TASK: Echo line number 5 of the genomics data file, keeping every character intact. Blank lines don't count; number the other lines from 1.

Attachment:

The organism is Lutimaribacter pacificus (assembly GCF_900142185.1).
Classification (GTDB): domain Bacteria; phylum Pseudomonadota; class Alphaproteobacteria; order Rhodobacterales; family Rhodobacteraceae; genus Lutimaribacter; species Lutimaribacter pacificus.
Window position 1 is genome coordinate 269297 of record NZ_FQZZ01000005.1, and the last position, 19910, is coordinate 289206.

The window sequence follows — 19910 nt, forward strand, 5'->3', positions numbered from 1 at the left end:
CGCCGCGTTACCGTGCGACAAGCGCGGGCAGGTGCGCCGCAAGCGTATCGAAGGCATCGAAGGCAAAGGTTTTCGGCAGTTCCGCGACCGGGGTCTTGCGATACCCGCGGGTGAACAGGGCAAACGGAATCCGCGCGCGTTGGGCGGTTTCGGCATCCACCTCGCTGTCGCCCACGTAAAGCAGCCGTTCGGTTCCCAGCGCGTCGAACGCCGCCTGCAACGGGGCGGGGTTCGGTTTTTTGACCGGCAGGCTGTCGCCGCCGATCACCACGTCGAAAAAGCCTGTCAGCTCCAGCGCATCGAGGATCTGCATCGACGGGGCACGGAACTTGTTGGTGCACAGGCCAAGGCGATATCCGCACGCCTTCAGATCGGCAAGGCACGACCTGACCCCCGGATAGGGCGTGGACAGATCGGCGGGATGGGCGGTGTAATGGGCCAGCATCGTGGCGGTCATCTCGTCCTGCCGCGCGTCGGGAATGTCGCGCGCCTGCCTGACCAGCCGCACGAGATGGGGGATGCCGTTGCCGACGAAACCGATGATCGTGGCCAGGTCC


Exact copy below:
CGCCGCGTTACCGTGCGACAAGCGCGGGCAGGTGCGCCGCAAGCGTATCGAAGGCATCGAAGGCAAAGGTTTTCGGCAGTTCCGCGACCGGGGTCTTGCGATACCCGCGGGTGAACAGGGCAAACGGAATCCGCGCGCGTTGGGCGGTTTCGGCATCCACCTCGCTGTCGCCCACGTAAAGCAGCCGTTCGGTTCCCAGCGCGTCGAACGCCGCCTGCAACGGGGCGGGGTTCGGTTTTTTGACCGGCAGGCTGTCGCCGCCGATCACCACGTCGAAAAAGCCTGTCAGCTCCAGCGCATCGAGGATCTGCATCGACGGGGCACGGAACTTGTTGGTGCACAGGCCAAGGCGATATCCGCACGCCTTCAGATCGGCAAGGCACGACCTGACCCCCGGATAGGGCGTGGACAGATCGGCGGGATGGGCGGTGTAATGGGCCAGCATCGTGGCGGTCATCTCGTCCTGCCGCGCGTCGGGAATGTCGCGCGCCTGCCTGACCAGCCGCACGAGATGGGGGATGCCGTTGCCGACGAAACCGATGATCGTGGCCAGGTCC